Basically I was editing a file and I couldn't save due to not having launched gedit with root privileges. Is there a way to give it root on the fly?
I do not think it is possible.
It would undermine the built in security feature of Linux OS.
A workaround would be, if this happens and you do not want to lose your work, open the file with root privileges and then copy paste your changes over. In most cases, "Select all" can be used to keep it simple.
Then save the newly opened Root instance.
Correct, use the
SUDO command followed by a space, in front of the name of the APP you wish to run. Terminal will often recommend against this as it will state its dogma that the application should not need root privileges to run. Yeah well, who asked terminal for its opinion anyways?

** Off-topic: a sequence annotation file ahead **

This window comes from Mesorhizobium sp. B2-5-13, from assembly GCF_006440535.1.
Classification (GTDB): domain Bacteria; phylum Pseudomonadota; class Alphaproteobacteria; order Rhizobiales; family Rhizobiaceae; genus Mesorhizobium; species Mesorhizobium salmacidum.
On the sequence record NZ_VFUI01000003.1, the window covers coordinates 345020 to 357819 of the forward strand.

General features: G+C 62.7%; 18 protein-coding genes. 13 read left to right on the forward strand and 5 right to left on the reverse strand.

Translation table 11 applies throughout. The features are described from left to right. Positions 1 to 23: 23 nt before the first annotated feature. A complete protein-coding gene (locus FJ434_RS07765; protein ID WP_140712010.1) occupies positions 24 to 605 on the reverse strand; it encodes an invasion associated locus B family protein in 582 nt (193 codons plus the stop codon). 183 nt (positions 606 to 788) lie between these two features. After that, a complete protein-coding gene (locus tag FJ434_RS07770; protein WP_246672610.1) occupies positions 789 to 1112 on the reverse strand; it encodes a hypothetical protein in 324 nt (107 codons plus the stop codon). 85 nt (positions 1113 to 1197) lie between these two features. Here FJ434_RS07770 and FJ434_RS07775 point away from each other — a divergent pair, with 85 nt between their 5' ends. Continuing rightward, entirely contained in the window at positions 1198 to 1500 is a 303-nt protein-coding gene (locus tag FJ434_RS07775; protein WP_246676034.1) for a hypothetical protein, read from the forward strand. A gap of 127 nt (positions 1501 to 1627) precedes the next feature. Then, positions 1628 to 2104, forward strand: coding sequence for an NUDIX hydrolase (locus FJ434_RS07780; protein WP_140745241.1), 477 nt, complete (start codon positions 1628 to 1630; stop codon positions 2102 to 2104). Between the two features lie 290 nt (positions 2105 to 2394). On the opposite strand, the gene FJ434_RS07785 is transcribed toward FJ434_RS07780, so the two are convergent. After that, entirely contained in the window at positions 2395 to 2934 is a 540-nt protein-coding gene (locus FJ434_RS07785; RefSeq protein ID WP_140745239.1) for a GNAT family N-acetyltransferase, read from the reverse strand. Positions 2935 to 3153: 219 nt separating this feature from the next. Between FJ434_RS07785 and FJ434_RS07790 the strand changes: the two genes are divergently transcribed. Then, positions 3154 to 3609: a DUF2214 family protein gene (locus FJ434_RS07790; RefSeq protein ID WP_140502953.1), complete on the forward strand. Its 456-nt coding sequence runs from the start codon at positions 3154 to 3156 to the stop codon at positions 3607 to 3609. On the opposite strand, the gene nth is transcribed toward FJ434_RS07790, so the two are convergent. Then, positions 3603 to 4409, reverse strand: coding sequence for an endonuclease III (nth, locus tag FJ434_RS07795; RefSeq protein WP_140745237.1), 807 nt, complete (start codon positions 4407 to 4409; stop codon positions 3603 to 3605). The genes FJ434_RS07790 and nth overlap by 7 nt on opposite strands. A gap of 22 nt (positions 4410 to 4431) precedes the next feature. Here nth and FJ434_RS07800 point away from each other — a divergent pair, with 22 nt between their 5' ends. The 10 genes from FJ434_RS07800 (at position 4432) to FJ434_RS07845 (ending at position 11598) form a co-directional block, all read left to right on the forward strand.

Additionally, you can to this file manager wide by running the command...
This will open the file manager as root. Then from there, you can access any files, folders, launch them with root, or even change access permissions too.
Better yet, you can add this function to run as administrator to Nautilus (and other file managers which are missing this function).
I prefer to elevate terminal to Root
Then launch the file manager from Root Terminal.
The Problem With Sudo Nautilus:
- It runs Root Nautilus from Home Directory. This can potentially cause root file ownership to be transferred from root to home, even resulting in being unable to boot your system.
- It is less secure as it is less precise. It grants root privileges to all GUI during that instance.
Alternatively, you can use pkexec. I wrote a guide on here about how to "mimic' the old "gksudo" days by expanding pkexec and allowing it to perform even if you type "gksudo nautilus" in terminal.
... do not want to lose your work, open the file with root privileges and then copy paste your changes over.
That's exactly what I did, sudo gedit -> reopened the file, copied all content in clipboard from the read only one and pasted in the sudo'ed one.
For the long run I will use FrenchPress's solution, that admin addon for nautilus does the job. I'm used to right click & run as administrator from Windows.
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